A revered, longtime Lincoln attorney who followed his father into a career in the law and an eventual judgeship, and who briefly served as Lancaster County sheriff, died early Monday.
Sam Van Pelt, 81, had been ill for the past couple of months, diagnosed with congestive heart failure, and had been in the hospital before he moved to hospice three days before his death, his son, Carter Van Pelt, said Wednesday.
"The legal community is very saddened by the loss of Sam Van Pelt. He was a well respected, knowledgeable judge, and we appreciate his many years of service," Chief Justice Michael Heavican said.
In a Facebook post earlier this week, attorney John Stevens Berry Sr. remembered Van Pelt, who was a private attorney, state insurance commissioner, Lancaster County district judge from 1972 to 1983 and Lancaster County Sheriff in 1994.
Perhaps Van Pelt's most famous role in the courtroom came in 1990 when he was appointed special prosecutor for the grand jury that investigated child sex abuse allegations that surfaced after the Franklin Credit Union failed.
"Farewell, old friend," Berry wrote. "With your passing last night the world becomes a little less interesting, a lot less fun."
He said he did jury trials before Sam Van Pelt, a state judge, and his father, Robert Van Pelt, a federal judge for more than 30 years, and he had great respect for them both.
Trials are serious business, Berry said, but in Sam Van Pelt's courtroom there always was room for a bit of levity, the occasional joke or bit of fun to restore collegiality.
"I always liked Sam's sense of humor. Everybody did," he said, adding that he had an excellent mind and was one of the wittiest people he's known.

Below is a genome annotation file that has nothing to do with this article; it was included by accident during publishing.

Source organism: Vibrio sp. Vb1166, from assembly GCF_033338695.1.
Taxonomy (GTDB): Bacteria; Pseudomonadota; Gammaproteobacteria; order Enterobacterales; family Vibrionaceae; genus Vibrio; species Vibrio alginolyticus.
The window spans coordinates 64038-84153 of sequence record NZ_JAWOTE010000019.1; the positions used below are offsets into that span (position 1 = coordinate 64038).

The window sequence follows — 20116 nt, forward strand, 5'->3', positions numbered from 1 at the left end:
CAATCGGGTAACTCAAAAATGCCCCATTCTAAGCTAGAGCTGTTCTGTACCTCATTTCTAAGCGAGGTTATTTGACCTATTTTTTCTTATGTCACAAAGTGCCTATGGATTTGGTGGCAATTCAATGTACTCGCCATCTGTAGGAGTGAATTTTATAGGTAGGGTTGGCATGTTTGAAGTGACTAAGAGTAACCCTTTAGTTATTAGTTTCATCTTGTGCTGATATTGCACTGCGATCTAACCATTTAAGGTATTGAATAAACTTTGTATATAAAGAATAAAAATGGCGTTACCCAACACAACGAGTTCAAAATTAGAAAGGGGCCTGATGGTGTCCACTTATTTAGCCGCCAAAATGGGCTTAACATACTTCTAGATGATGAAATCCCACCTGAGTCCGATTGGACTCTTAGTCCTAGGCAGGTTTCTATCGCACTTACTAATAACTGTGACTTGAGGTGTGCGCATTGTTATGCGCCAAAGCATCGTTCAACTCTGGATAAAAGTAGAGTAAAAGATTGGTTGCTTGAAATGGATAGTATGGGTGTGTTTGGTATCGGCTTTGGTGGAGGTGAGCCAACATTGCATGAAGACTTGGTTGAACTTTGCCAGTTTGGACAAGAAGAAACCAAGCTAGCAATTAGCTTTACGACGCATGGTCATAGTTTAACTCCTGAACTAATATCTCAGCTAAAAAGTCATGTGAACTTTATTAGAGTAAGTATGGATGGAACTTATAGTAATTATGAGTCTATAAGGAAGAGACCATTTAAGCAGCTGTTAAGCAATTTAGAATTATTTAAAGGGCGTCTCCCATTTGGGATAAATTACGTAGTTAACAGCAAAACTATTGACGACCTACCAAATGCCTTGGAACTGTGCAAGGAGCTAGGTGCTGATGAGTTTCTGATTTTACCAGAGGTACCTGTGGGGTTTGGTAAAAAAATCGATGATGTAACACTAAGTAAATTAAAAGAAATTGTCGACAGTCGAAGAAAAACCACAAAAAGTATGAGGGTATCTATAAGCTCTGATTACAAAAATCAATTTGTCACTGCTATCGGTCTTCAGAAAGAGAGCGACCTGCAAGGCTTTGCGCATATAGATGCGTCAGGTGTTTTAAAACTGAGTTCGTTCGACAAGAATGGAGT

Berry said to Sam, life was fun, and it was supposed to be fun.
"I don't think Sam had a mean bone in his body," he said.
When Van Pelt was sheriff in 1994, he liked to ride in the car and wear his badge, but he didn't carry a gun. That just wasn't Sam's style, Berry said.
Lancaster County Sheriff Terry Wagner said Van Pelt agreed to step in as sheriff for eight months that year when Tom Casady left to be Lincoln's chief of police and his replacement resigned a day into the job.
When Wagner was elected that fall, Van Pelt swore him in. Over the years, they stayed in touch.
"He was just a great guy, great mentor," he said. "I'm sorry to hear of his passing."
Bob Sawdon, a longtime friend and colleague, said Van Pelt was just a quality individual and one of the most respected and well-liked guys.
"There's just so darn much that he's done," he said.
After Sawdon's dad, a police detective on the Charles Starkweather case, retired, Van Pelt interviewed him to archive his story.
Carter Van Pelt said his father collected oral histories and was a lifelong Nebraskan and an enthusiast for the state and for regional and local history.
He called his father's ability to draw out people's stories "exceptional and endearing."
His circle of friends and acquaintances were important to him, Carter Van Pelt said, but his dad's farm near Holland was his life passion. He planted thousands of trees there and enjoyed the country life.
"And I know that gave him a great sense of peace," his son said.
Bill Wieland, a former Lincoln attorney who now lives in Castle Pines, Colorado, said Sam Van Pelt had been his friend since the '60s, when they were in the Army Reserve together and in the '70s when they went goose hunting together.
But, as a judge, he didn't lean things Wieland's way, just because they were friends.
"He dealt with the cases fairly without regard to who the lawyers were and based his decisions on the law and the evidence," Wieland said.
He was just a great guy, Wieland said. "And he will be missed."
A memorial service is planned at 11 a.m. Monday at First Plymouth Church at 2000 D St.